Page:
Restraints, Mechanical Essay

In prisons and jails throughout the United States, mechanical restraints have arguably been critically instrumental in controlling general population inmates deemed a threat to the safety and wellbeing of themselves and/or others. Although guidelines established by the American Correctional Association dictate that custodial devices must be employed as time-limited harm prevention measures, research indicates that convicts are increasingly confined by these apparatuses for punitive purposes and prolonged periods. Ethical concerns are raised by documented physical and mental health effects stemming from their use on inmates.

Overview of Correctional Mechanical Restraints

Designed to restrict various degrees of mobility, mechanical  restraints are  principally  intended to  aid  correctional  staff  in  conducting  cell extractions, preventing  imminent  harm  to  an inmate  or others,  and  hindering  escapes. The most commonly employed control devices include handcuffs, straps, leg shackles, and waist chains. Other apparatuses, such as the restraint chair and the restraint board, are intended  to completely immobilize individuals in custody.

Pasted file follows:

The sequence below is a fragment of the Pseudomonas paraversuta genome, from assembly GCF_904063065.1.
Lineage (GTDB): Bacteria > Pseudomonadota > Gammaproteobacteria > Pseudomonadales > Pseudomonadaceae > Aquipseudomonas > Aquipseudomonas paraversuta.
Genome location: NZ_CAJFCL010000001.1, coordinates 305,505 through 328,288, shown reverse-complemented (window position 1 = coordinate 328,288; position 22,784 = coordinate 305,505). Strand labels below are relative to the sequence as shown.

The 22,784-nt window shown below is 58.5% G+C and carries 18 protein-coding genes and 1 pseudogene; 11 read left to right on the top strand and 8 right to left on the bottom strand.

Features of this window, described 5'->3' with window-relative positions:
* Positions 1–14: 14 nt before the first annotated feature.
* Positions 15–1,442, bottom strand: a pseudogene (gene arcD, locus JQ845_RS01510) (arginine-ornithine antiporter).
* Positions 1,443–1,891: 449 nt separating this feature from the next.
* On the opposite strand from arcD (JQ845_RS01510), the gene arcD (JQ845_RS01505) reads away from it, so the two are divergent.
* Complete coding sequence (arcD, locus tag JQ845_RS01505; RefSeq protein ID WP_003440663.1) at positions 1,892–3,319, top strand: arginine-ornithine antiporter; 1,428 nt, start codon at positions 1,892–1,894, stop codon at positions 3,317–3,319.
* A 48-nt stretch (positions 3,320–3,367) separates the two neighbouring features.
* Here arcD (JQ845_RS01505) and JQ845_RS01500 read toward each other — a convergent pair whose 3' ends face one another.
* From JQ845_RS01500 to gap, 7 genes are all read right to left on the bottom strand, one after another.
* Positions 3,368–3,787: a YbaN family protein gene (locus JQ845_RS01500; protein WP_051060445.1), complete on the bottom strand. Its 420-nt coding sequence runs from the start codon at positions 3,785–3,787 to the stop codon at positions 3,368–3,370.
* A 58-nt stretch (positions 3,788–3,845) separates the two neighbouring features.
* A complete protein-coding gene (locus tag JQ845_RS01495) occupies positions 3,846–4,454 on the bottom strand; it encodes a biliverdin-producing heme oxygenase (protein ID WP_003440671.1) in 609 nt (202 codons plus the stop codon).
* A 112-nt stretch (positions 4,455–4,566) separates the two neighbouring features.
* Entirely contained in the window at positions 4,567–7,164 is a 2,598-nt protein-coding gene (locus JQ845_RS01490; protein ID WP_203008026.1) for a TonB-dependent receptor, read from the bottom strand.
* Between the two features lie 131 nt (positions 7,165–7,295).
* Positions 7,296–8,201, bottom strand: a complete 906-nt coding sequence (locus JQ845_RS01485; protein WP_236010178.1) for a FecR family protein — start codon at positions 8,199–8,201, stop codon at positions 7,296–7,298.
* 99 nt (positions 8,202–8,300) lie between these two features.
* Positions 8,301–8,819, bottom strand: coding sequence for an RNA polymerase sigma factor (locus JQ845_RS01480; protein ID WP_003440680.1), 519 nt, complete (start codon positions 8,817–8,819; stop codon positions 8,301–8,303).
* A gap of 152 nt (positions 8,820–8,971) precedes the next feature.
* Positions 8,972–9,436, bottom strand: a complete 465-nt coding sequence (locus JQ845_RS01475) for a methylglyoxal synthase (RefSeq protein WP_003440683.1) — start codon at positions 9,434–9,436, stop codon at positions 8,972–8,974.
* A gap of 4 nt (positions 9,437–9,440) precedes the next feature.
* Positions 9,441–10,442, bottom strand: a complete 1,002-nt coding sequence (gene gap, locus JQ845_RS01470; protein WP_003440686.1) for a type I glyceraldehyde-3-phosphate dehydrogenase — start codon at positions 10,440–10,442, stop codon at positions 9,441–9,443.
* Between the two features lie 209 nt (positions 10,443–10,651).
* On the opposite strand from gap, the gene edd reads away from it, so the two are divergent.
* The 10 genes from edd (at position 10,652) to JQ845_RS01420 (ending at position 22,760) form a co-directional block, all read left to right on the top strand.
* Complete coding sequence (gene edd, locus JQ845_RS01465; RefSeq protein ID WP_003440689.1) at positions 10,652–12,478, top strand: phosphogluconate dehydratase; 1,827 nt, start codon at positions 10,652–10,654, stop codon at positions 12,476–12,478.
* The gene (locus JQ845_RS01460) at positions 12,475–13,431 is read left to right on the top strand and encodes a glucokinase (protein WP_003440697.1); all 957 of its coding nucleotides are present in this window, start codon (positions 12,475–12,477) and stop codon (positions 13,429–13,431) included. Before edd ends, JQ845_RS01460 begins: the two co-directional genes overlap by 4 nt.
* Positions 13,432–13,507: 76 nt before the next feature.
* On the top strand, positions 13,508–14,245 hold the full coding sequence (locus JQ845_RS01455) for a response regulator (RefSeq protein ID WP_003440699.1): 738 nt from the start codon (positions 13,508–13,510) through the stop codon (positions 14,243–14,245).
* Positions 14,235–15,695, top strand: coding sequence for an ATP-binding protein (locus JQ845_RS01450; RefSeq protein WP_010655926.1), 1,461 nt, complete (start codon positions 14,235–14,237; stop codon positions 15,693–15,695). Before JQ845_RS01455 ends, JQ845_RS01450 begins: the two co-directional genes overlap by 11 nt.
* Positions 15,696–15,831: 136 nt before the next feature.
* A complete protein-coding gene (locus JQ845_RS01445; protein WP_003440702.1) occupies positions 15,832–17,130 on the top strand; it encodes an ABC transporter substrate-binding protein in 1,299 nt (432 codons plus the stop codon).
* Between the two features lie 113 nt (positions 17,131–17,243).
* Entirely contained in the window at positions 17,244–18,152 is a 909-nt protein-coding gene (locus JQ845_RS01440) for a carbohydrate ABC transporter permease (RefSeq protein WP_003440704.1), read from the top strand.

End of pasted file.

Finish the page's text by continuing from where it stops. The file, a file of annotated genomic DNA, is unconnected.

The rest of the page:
Documented physical  health  effects  experienced by restrained incarcerates include a range of skin irritations, bruises, lesions, blood clots, and fractured or broken bones. Although a number of jurisdictions have limited or abolished the use of mechanical restraints, on pregnant inmates, reports of severe injuries on incarcerated mothers and their infants continue to emerge. Preexisting health concerns, such as diabetes, hypertension, and a history of drug abuse, combined with the confining effects of restraints have precipitated a number of in-custody deaths. Inadequately monitored  convicts may also suffer from dehydration and asphyxia  (i.e., obstructed breathing), which have been prominent contributing factors in restraint-related fatalities. Precise estimates of inmate injuries and deaths occurring during the application of or prolonged containment in control devices remain undetermined.

Extant findings on the mental health effects on inmates placed in these apparatuses are relatively scant. Some generalizability concerns exist because the research has largely been conducted within behavioral health settings where a more rigid standard of care is required and the restrained individual’s overall health is more attentively monitored. Nevertheless, incarcerates incapacitated by control devices may experience panic, depression, insomnia, delusion, an inability to control anger, and an impaired sense of autonomy.

Argument in Favor of Correctional Mechanical Restraint Use